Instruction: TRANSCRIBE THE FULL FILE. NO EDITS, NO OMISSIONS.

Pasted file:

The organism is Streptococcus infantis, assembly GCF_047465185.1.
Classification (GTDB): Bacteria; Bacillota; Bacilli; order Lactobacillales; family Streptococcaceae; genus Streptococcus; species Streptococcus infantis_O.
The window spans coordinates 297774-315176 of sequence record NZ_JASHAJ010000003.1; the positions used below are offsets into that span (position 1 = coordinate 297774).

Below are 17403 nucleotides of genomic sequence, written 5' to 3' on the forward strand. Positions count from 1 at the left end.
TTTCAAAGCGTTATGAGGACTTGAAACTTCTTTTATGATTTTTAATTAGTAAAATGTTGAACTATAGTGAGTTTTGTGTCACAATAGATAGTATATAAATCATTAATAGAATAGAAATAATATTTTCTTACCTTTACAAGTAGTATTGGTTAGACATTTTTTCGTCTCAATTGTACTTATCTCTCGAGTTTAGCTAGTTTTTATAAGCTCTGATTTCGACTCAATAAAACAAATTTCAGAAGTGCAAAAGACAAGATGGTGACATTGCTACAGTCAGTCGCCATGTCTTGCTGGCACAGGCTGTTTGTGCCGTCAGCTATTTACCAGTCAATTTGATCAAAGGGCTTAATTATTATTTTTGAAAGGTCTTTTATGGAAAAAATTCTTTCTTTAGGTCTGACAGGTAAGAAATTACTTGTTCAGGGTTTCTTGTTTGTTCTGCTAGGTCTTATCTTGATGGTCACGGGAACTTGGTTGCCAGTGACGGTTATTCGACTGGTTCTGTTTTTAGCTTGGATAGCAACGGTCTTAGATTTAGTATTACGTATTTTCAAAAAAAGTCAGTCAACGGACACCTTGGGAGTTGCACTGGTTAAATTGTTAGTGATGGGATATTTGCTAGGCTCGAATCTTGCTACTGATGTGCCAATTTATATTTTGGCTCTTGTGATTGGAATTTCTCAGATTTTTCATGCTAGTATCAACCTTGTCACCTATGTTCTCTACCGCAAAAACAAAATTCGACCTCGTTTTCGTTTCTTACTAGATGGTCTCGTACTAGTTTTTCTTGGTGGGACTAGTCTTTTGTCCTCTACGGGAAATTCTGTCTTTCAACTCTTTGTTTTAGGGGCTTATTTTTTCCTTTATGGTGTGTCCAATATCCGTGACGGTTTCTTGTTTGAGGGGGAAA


The organism is Streptococcus infantis, assembly GCF_047465185.1.
Classification (GTDB): Bacteria; Bacillota; Bacilli; order Lactobacillales; family Streptococcaceae; genus Streptococcus; species Streptococcus infantis_O.
The window spans coordinates 297774-315176 of sequence record NZ_JASHAJ010000003.1; the positions used below are offsets into that span (position 1 = coordinate 297774).

Below are 17403 nucleotides of genomic sequence, written 5' to 3' on the forward strand. Positions count from 1 at the left end.
TTTCAAAGCGTTATGAGGACTTGAAACTTCTTTTATGATTTTTAATTAGTAAAATGTTGAACTATAGTGAGTTTTGTGTCACAATAGATAGTATATAAATCATTAATAGAATAGAAATAATATTTTCTTACCTTTACAAGTAGTATTGGTTAGACATTTTTTCGTCTCAATTGTACTTATCTCTCGAGTTTAGCTAGTTTTTATAAGCTCTGATTTCGACTCAATAAAACAAATTTCAGAAGTGCAAAAGACAAGATGGTGACATTGCTACAGTCAGTCGCCATGTCTTGCTGGCACAGGCTGTTTGTGCCGTCAGCTATTTACCAGTCAATTTGATCAAAGGGCTTAATTATTATTTTTGAAAGGTCTTTTATGGAAAAAATTCTTTCTTTAGGTCTGACAGGTAAGAAATTACTTGTTCAGGGTTTCTTGTTTGTTCTGCTAGGTCTTATCTTGATGGTCACGGGAACTTGGTTGCCAGTGACGGTTATTCGACTGGTTCTGTTTTTAGCTTGGATAGCAACGGTCTTAGATTTAGTATTACGTATTTTCAAAAAAAGTCAGTCAACGGACACCTTGGGAGTTGCACTGGTTAAATTGTTAGTGATGGGATATTTGCTAGGCTCGAATCTTGCTACTGATGTGCCAATTTATATTTTGGCTCTTGTGATTGGAATTTCTCAGATTTTTCATGCTAGTATCAACCTTGTCACCTATGTTCTCTACCGCAAAAACAAAATTCGACCTCGTTTTCGTTTCTTACTAGATGGTCTCGTACTAGTTTTTCTTGGTGGGACTAGTCTTTTGTCCTCTACGGGAAATTCTGTCTTTCAACTCTTTGTTTTAGGGGCTTATTTTTTCCTTTATGGTGTGTCCAATATCCGTGACGGTTTCTTGTTTGAGGGGGAAA